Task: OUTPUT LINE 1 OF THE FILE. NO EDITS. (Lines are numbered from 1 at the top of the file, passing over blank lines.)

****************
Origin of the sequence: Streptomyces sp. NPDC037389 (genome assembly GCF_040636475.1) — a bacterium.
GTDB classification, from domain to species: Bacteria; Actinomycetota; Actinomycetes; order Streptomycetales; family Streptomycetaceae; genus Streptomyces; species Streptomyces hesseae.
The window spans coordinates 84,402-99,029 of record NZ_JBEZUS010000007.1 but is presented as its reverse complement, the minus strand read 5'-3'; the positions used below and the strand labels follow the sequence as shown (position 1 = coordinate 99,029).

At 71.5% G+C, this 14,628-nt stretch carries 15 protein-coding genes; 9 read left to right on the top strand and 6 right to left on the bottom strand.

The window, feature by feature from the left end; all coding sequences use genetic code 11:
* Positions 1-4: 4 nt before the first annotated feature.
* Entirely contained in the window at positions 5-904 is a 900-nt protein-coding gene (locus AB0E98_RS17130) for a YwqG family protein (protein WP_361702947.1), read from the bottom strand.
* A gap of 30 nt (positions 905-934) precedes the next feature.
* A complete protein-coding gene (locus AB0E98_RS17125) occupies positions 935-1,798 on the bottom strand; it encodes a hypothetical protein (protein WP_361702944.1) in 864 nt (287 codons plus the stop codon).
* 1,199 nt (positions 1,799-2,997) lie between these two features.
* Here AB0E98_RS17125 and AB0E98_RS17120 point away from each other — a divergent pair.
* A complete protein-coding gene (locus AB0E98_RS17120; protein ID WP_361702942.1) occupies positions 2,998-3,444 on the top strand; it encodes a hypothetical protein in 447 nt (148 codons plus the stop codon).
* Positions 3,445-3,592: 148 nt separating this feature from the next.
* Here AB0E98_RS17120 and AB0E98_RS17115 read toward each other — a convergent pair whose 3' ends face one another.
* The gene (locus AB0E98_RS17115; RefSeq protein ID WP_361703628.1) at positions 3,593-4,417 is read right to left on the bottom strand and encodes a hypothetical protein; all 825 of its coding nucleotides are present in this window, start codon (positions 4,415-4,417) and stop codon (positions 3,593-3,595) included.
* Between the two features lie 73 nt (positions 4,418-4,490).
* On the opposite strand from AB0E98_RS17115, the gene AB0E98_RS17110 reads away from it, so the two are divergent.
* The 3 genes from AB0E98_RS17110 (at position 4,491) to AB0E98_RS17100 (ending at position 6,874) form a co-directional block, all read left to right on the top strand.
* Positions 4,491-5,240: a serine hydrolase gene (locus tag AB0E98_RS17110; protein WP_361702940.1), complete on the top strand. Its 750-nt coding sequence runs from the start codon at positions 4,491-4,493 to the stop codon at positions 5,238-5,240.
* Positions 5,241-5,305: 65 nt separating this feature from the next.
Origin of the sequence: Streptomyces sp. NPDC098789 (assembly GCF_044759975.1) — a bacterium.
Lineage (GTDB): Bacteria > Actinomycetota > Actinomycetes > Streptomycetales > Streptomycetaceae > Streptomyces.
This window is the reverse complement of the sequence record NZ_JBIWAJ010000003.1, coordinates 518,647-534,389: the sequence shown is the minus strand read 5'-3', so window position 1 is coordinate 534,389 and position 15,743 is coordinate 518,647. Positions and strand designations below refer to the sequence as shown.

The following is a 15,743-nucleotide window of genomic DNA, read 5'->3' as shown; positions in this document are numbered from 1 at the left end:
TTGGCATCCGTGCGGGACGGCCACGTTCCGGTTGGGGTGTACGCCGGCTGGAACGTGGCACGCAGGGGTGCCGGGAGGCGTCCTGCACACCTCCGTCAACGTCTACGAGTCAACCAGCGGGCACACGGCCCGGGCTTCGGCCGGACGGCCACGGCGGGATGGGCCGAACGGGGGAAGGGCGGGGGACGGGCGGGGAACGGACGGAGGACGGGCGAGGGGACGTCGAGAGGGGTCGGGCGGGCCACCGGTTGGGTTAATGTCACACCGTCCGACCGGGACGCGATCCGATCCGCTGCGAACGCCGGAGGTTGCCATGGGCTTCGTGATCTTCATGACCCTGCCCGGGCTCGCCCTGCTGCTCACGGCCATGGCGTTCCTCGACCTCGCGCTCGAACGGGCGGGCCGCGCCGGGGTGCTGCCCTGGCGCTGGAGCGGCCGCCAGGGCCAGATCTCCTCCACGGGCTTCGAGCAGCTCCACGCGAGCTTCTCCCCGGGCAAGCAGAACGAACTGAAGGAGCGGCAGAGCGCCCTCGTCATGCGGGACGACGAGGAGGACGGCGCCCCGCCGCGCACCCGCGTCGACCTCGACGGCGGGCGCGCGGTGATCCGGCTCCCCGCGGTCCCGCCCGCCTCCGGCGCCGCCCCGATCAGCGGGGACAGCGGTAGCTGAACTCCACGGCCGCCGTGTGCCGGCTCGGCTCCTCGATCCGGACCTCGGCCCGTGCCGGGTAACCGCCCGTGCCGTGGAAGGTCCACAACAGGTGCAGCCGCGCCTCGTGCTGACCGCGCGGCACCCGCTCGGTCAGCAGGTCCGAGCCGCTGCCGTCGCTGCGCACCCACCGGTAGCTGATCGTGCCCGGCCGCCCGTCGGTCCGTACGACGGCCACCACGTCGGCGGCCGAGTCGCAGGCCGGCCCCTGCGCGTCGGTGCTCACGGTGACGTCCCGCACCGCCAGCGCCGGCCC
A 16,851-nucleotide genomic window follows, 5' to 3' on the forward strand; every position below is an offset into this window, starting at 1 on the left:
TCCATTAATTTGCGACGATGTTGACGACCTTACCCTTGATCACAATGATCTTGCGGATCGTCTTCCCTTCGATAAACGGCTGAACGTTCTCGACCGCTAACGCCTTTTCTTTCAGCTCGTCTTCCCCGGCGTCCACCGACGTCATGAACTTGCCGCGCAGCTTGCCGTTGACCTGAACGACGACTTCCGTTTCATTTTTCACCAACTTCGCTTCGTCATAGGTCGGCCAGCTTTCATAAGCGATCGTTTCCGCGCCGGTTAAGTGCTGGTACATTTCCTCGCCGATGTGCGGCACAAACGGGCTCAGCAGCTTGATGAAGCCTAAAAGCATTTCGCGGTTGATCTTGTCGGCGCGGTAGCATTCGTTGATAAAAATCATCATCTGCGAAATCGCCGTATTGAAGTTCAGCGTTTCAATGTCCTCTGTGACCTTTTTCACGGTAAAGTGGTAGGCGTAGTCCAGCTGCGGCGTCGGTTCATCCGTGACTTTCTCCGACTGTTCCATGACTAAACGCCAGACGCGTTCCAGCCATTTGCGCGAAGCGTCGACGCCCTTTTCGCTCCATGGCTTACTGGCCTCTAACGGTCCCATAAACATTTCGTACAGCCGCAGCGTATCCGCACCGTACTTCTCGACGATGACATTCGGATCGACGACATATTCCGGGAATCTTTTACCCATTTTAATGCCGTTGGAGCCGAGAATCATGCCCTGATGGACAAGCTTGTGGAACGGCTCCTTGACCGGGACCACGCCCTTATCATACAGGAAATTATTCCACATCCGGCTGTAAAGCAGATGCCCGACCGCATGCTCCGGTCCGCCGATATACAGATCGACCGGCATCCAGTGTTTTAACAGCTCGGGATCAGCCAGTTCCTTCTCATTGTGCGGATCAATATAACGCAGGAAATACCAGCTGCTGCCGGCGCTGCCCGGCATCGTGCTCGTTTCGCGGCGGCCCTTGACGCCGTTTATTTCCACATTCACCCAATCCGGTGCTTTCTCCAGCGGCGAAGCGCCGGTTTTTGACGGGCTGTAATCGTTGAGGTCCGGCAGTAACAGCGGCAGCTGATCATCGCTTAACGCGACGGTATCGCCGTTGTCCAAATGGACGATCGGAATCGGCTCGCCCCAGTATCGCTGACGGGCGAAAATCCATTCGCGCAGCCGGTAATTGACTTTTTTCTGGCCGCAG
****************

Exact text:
Origin of the sequence: Streptomyces sp. NPDC037389 (genome assembly GCF_040636475.1) — a bacterium.